• The recessed lighting should have added more overall illumination to the space, but the dropped ceiling meant that while the kitchen itself got some light, there were large dark areas. The partition wall blocked off light from the entry and dining area, and the high breakfast bar left little of the light from the family room reaching the work surface.
 
  Before: The lighting was inconsistent across the space, creating pockets of darkness that made the space feel small and less welcoming. The dropped ceiling added to the cramped, unbalanced appearance.  

Before: The lighting was inconsistent across the space, creating pockets of darkness that made the space feel small and less welcoming. The dropped ceiling added to the cramped, unbalanced appearance.  

 

The Lighting Design Solution


Johanne's use of the 3D design technology proved instrumental in the client lighting decision. Initially, the layout removed the partition wall to increase natural light from the dining area, and replaced the multi-level surfaces with a large single level counter and  island to prevent recessed shaded areas. 

However, Johanne also explored the possibility of raising the ceiling, which expanded the visual space and allowed the inclusion of a skylight over the main area. This substantially increased the scope of the project, but being able to virtually see the impact of the proposed change made the clients give the project their enthusiastic approval.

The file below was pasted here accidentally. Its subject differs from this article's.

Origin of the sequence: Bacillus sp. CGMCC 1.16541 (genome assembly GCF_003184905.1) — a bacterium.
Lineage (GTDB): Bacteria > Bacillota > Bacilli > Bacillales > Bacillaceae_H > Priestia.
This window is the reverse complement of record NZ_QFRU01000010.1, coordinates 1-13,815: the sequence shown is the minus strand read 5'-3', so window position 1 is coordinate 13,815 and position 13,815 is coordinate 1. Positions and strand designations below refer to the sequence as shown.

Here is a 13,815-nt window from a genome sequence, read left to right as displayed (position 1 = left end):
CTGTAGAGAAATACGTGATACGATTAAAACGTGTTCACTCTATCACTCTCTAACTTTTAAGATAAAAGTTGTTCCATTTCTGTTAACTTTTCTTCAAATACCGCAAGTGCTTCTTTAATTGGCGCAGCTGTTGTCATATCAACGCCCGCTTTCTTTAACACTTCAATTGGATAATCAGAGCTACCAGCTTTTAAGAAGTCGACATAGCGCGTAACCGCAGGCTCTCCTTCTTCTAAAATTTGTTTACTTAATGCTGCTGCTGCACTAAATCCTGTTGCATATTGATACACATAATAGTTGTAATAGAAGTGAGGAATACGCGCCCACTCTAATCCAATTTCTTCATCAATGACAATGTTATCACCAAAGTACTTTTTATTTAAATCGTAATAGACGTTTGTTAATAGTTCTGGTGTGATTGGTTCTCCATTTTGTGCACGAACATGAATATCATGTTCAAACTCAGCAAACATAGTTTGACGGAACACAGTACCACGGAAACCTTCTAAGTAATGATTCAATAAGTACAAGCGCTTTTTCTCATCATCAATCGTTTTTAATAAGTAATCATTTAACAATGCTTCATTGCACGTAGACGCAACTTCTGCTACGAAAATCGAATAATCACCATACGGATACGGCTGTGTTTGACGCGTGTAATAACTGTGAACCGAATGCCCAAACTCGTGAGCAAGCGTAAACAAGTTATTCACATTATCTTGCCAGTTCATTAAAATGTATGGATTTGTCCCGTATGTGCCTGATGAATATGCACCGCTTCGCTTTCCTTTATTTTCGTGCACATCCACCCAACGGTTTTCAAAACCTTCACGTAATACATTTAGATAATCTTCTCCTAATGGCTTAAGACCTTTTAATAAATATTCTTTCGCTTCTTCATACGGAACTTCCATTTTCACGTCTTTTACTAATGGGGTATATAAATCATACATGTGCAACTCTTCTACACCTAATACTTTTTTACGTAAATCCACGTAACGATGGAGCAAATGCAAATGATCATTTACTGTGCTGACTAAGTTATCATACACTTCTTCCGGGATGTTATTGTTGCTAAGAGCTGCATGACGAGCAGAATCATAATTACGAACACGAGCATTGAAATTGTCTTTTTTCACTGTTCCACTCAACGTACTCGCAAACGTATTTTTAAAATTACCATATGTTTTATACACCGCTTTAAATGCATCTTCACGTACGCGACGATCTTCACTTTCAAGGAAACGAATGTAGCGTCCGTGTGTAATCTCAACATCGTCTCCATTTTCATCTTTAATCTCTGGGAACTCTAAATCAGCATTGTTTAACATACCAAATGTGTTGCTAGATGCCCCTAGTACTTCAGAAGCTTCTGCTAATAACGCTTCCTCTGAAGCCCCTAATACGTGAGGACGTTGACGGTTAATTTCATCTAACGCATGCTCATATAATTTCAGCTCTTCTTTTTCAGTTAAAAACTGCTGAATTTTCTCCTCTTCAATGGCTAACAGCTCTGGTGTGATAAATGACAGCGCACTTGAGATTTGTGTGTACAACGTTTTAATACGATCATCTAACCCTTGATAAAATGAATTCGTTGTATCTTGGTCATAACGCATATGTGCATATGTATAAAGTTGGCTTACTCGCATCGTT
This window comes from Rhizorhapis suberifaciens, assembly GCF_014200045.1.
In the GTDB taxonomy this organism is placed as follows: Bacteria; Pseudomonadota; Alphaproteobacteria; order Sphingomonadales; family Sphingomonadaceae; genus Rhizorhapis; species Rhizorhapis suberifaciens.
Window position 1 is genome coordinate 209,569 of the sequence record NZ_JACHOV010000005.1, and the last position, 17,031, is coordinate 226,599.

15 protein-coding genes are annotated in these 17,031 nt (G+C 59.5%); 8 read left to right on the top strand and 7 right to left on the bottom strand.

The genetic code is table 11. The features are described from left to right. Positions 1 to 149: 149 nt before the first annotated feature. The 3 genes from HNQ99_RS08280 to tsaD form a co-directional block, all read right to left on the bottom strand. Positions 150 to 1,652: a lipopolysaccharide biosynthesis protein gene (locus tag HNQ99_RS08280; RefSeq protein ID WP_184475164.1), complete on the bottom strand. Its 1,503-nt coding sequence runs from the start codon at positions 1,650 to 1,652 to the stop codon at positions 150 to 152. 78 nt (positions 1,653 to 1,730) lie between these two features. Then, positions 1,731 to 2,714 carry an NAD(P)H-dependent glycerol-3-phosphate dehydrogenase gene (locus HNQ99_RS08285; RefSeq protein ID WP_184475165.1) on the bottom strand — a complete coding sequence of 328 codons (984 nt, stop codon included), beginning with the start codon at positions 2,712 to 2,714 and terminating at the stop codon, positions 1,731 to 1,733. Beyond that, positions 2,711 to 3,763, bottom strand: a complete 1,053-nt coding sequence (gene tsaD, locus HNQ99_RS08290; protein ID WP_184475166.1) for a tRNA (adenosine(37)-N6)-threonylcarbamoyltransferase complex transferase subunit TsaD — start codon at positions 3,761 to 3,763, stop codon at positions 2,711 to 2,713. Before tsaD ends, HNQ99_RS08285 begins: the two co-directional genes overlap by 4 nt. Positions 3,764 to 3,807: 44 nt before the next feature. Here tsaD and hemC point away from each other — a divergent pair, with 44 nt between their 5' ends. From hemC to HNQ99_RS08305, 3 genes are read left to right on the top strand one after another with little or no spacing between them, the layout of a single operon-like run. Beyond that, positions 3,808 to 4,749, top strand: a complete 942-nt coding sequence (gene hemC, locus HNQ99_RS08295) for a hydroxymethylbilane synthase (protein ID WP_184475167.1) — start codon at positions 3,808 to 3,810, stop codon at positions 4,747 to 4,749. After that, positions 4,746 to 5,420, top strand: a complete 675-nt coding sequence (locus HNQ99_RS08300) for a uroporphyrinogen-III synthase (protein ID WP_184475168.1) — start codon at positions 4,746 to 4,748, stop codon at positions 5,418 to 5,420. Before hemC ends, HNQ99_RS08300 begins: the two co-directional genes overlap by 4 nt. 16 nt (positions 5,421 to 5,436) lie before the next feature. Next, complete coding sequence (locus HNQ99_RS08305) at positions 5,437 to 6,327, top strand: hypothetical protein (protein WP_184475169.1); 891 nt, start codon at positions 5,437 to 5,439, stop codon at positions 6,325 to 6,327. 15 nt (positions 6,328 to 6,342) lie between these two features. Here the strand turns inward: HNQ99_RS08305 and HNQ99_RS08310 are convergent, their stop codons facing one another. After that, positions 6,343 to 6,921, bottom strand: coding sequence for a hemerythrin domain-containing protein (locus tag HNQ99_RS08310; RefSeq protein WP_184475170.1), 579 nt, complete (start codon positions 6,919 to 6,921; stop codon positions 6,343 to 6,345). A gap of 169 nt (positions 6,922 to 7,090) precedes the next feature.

The After shot shows the huge role that a skilled lighting design has in the design process. Points to note include:

  • Light, bright, welcoming feel to the space
  • Appropriate lighting for each space - dimmable over-counter feature lighting offered bright light when needed, but could be dimmed to also create an attractive glow. The attached pendants could be used independently or in combination when the space was being used for entertaining. 
  • Natural light enhanced by removal of partition wall and inclusion of skylight. The use of white cabinets also added to the light and bright feel that reflected the style of the rest of the home.
  • Carefully positioned recess lighting ensured a balanced lighting level across the entire main space, making the home feel larger.

 

Most importantly, while the feature lighting fixture over the island adds even, controllable lighting across the whole working area, it also provides a visual transition across the multiple ceiling heights and aspects, and visual anchor for the island.

 

Alamo East Bay kitchen design remodel specialist
Custom Lighting Design for Kitchen Remodel



It is one of our favorite examples of how well designed lighting is pivotal to the success of any design project!

Again, Johanne's use of the 3D VR design software meant that she and the client could experiment with different locations, types and intensity of light, as well as test out the look of different styles of fixtures to find the perfect balance and blend. It helped the client feel confident enough to commission a custom lighting fixture that otherwise might have been overlooked. 

In the next post, we'll be looking at Step 3 - Adding A Sense of Luxury